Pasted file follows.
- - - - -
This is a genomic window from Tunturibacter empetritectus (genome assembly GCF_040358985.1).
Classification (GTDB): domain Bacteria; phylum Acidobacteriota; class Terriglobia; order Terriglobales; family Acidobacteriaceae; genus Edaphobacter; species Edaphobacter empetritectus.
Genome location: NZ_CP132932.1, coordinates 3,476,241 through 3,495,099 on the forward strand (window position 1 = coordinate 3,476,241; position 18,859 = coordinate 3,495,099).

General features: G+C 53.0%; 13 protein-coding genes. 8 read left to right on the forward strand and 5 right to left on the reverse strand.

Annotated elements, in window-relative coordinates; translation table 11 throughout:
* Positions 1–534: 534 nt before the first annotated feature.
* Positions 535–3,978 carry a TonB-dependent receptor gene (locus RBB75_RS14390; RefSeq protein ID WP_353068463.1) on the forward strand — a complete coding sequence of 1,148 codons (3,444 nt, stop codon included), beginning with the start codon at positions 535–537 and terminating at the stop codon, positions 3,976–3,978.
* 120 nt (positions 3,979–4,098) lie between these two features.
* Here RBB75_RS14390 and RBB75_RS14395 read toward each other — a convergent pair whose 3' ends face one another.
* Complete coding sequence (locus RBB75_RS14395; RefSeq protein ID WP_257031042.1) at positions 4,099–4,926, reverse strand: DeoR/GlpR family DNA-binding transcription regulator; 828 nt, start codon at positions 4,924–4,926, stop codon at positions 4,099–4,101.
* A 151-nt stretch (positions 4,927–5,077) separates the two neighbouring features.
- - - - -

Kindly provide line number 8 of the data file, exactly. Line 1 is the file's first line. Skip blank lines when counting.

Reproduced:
* 120 nt (positions 3,979–4,098) lie between these two features.